New Prado hides a 300 Series

Riley Riley

What came first the chicken or the egg, or in this case the Toyota Prado or Hyundai Santa Fe?

Just like the Santa Fe that we previewed a few weeks ago, the all-new Land Cruiser Prado has adopted a tougher, more utilitarian look.

Due to arrive in Australian showrooms towards the middle of next year, it benefits from significant mechanical upgrades, enhanced performance and rugged styling changes.

Since its arrival in 1996, Prado has been one of Australia’s most popular large SUVs thanks to its blend of capability, amenity and passenger-oriented comfort.

The all-new model continues that brief with go-anywhere performance and a design that symbolises the essence of the Land Cruiser.

Toyota’s Sean Hanley said the new Prado provides all the hallmarks of a Land Cruiser that customers love.

“Australian customers appreciate the vast capability of the Land Cruiser Prado, from use as a family vehicle, to off-roading, towing and long-distance touring, which is evidenced by its huge popularity,” he said.

“The all-new Prado takes everything that customers love about the Prado to a new level, with even greater performance, capability and technology, as well as bold new styling inside and out.”

The new-generation Prado adopts a new design direction that fuses traditional and contemporary styling cues, employing horizontal lines inspired by Land Cruisers of yesteryear to deliver on the theme of functional beauty.

The front end is based around a rectangular grille and triple headlights, with a low-set front cowl to improve forward visibility.

Muscular wheel arches and strong horizontal lines provide a sense of strength, with a low beltline that further improves visibility for occupants.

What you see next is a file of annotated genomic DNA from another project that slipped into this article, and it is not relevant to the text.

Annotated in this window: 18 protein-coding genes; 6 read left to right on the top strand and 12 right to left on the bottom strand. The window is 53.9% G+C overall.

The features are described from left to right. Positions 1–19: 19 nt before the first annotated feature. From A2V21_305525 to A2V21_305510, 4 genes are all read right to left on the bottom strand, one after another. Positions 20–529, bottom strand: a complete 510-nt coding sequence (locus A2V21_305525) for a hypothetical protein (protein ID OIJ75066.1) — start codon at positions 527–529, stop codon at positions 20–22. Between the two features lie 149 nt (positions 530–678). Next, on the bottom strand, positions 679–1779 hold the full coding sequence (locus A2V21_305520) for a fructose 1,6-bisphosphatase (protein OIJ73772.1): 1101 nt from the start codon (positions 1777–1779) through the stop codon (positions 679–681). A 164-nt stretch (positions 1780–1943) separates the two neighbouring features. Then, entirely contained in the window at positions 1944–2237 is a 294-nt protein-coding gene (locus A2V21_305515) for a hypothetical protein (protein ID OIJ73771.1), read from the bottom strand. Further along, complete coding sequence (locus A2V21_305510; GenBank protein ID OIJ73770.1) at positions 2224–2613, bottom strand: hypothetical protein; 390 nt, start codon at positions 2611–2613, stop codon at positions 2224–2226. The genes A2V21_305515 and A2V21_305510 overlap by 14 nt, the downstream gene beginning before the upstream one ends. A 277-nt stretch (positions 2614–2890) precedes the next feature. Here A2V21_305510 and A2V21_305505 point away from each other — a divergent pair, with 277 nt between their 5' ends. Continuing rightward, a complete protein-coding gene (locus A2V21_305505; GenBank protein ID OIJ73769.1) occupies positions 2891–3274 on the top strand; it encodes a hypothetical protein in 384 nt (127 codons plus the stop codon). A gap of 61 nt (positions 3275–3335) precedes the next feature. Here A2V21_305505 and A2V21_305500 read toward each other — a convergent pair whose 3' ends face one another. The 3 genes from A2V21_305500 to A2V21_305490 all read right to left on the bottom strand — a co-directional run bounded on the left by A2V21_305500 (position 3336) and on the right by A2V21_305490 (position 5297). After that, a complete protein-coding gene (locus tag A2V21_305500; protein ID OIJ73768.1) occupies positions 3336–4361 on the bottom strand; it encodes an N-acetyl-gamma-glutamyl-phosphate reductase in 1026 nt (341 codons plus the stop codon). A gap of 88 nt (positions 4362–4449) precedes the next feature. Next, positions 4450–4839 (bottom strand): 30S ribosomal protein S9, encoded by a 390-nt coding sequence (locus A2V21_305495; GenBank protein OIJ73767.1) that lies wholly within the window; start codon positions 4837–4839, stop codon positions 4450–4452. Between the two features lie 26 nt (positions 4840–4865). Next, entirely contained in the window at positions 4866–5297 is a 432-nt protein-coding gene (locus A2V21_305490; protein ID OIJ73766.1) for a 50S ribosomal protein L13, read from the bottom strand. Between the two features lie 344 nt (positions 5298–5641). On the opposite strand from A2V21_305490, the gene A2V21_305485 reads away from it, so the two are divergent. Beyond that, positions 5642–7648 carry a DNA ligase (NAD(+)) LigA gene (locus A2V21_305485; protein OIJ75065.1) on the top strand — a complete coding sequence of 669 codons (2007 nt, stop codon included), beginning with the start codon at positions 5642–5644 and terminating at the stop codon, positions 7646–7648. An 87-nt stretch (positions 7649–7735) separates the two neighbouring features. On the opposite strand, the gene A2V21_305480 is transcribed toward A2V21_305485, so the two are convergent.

At the rear, the Prado features a vertically oriented tailgate and simple tail-light signature to complement the front end, with silver lower bumpers at both the front and rear of the vehicle.

Measuring 4920mm long, 1988mm wide and 1860mm high, it’s 95mm longer and wider, and 10mm taller than before.

It also has a 60mm longer wheelbase at 2850mm, matching the Land Cruiser 300 Series.

In fact, Prado now shares its underpinnings with the 300 Series, riding on the rugged and sophisticated TNGA-F ladder-frame chassis which is 50 per cent more rigid than the current-generation Prado, helping to increase overall vehicle rigidity by 30 per cent.

The modern and stiff platform allows for improved suspension performance with greater wheel articulation for off-roading and excellent handling and ride comfort on-road.

Wheel articulation is improved further with Toyota’s brand-new stabiliser-bar control system which allows the front stabiliser bar to be disconnected for excellent wheel articulation, while enhanced functionality for the multi-terrain select and multi-terrain monitor systems help the Prado go even further off-road.

The adoption of electric power steering provides a crisper steering feel and enhanced low-speed manoeuvrability on-road, maximises control when off-roading, and allows compatibility with active safety systems such as lane trace assist.

In Australia, the all-new Prado will be offered with the 1GD-FTV 2.8-litre turbo-diesel four-cylinder engine enhanced by a 48-volt mild hybrid.

Producing 150kW of power and 500Nm of torque, the 1GD engine drives all four wheels via a new Direct Shift-8AT eight-speed automatic transmission which replaces the existing six-speed unit.

Inside, Prado employs a clean, stylish and functional interior design with dual digital screens for the instrument cluster and multimedia system, and an intuitive layout for the switches that group basic functions together.

Prado will be available with either five- or seven-seat layouts depending on variant and will be offered with a full suite of Toyota Safety Sense active safety technologies.

Further details will be revealed closer to launch in 2024.


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